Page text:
26 Jan 2022

Posted on:

25 Jan 2022

0

# Lung's algorythm question

i checked the solution and there are a couple of questions came up:
1: why  reverse the list
2 if the multiplied result is 2 digits it deduces 9. why is that so?

following the stated rules, my code work according to the lecture but fail with a real card.
the given solution works fine with a real card.

it seems that the explained rules are different than the ones used in the solution or i missed something.

thanks,
peter

def Luhn(n, N):
"""
n: card number in text
N: card number lenght

return valid or not
"""

n = n.replace(' ', '')

if len(n) != N:
return 'not valid'

# rule 1
even = [int(v)*2 for i, v in enumerate(n) if i%2 != 0]
sum1 = sum([int(i) for i in ''.join([str(i) for i in even])])            #separate the digits by converting them str and back to  int

#rule 2
sum2 = sum1 + sum([int(v) for i, v in enumerate(n) if i%2 == 0])

#print(even, sum1,sum2)

#rule 3
if sum2%10 == 0:
return 'valid'
else:
return 'invalid'

Instructor
Posted on:

26 Jan 2022

0

Hey Peter,

Thank you for your question and the great algorithm you have implemented!

The discrepancy between your algorithm and Giles' one comes from the fact that they work differently if the number of digits on the credit card is even.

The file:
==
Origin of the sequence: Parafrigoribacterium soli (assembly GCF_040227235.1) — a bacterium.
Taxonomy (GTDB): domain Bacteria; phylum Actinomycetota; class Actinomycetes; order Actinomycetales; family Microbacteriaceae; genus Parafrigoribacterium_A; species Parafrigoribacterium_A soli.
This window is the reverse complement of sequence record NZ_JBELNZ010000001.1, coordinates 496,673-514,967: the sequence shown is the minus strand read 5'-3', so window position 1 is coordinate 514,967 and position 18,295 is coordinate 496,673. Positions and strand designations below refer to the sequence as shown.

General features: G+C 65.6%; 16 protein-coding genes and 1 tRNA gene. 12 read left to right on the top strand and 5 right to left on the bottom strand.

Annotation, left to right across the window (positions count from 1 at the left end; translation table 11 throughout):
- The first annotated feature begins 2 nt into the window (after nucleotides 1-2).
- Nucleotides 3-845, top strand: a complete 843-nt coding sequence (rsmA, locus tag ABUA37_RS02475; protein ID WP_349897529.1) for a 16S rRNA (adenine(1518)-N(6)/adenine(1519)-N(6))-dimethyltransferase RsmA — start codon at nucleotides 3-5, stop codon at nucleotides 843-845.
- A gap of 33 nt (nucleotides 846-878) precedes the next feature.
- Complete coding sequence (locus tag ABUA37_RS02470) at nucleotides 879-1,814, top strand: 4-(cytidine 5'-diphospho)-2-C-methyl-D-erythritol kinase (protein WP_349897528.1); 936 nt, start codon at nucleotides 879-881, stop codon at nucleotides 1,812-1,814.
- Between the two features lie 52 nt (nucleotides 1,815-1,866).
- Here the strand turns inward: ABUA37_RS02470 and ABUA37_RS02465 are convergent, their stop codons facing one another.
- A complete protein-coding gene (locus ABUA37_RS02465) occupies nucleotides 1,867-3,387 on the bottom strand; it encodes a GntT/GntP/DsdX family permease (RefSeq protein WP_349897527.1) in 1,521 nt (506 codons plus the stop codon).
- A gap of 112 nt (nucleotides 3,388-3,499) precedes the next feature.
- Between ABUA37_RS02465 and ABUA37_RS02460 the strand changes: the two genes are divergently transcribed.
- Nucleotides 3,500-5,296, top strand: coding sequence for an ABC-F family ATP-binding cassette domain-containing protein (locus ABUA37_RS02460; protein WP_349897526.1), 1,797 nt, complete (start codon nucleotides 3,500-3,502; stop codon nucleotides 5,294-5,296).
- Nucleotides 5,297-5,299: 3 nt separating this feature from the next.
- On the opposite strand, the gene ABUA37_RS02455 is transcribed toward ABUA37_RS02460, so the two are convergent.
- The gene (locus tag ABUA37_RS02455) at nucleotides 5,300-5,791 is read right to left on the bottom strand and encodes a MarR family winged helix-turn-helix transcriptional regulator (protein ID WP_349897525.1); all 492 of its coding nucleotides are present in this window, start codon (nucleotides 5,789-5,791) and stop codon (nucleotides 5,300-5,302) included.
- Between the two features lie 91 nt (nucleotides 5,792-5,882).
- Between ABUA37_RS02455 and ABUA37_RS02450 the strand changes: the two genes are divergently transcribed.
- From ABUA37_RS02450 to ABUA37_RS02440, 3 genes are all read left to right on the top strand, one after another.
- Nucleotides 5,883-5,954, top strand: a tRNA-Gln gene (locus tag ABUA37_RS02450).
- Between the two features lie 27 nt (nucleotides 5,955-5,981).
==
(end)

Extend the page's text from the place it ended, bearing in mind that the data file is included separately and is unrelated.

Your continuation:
Consider the following number (which is one of the numbers Giles provides in the Jupyter notebook):
5 6 1 0 5 9 1 0 8 1 0 1 8 2 5 0
Following the algorithm Giles explains in the video, we will need to multiply by 2 the following digits (marked in bold):
5 6 1 0 5 9 1 0 8 1 0 1 8 2 5 0
Following your algorithm, however, provided I have called the function in the following way
`Luhn(number, 16)`,
the bolded digits below will be multiplied instead:
5 6 1 0 5 9 1 0 8 1 0 1 8 2 5 0

Usually, credit cards contain 16 digits, so maybe that is why entering a real credit card number didn't work out :)

What I would suggest is adapt your code such that it works for both even- and odd-numbered cards.

Best wishes,
365 Hristina

Posted on:

26 Jan 2022

1

ah, i got it all...

the video actually says it is the second from the BACK. thats the part i missed. thats why the code reverse the list. ok.

deducing from numbers between 10 and 19 gives back the sum of the digits:

12 -9 = 1+2
17 -9 = 1 +7

so these two makes the same list but first by the video, second with math trick
sum1 = [int(ii) for ii in ''.join([str(i) for i in even])]
sum1 = [i if i < 10  else i - 9 for i in  even]

it works any lenght of card numbers provided it follows the rules.

thank you!